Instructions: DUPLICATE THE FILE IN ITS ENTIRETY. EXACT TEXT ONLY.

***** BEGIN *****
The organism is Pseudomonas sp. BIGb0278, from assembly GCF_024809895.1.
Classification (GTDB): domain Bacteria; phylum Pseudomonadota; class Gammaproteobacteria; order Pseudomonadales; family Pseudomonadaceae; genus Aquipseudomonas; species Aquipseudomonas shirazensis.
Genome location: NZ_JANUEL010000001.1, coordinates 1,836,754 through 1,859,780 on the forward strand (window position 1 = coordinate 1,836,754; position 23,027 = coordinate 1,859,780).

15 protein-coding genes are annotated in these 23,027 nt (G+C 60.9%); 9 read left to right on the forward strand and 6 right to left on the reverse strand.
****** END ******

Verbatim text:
The organism is Pseudomonas sp. BIGb0278, from assembly GCF_024809895.1.
Classification (GTDB): domain Bacteria; phylum Pseudomonadota; class Gammaproteobacteria; order Pseudomonadales; family Pseudomonadaceae; genus Aquipseudomonas; species Aquipseudomonas shirazensis.
Genome location: NZ_JANUEL010000001.1, coordinates 1,836,754 through 1,859,780 on the forward strand (window position 1 = coordinate 1,836,754; position 23,027 = coordinate 1,859,780).

15 protein-coding genes are annotated in these 23,027 nt (G+C 60.9%); 9 read left to right on the forward strand and 6 right to left on the reverse strand.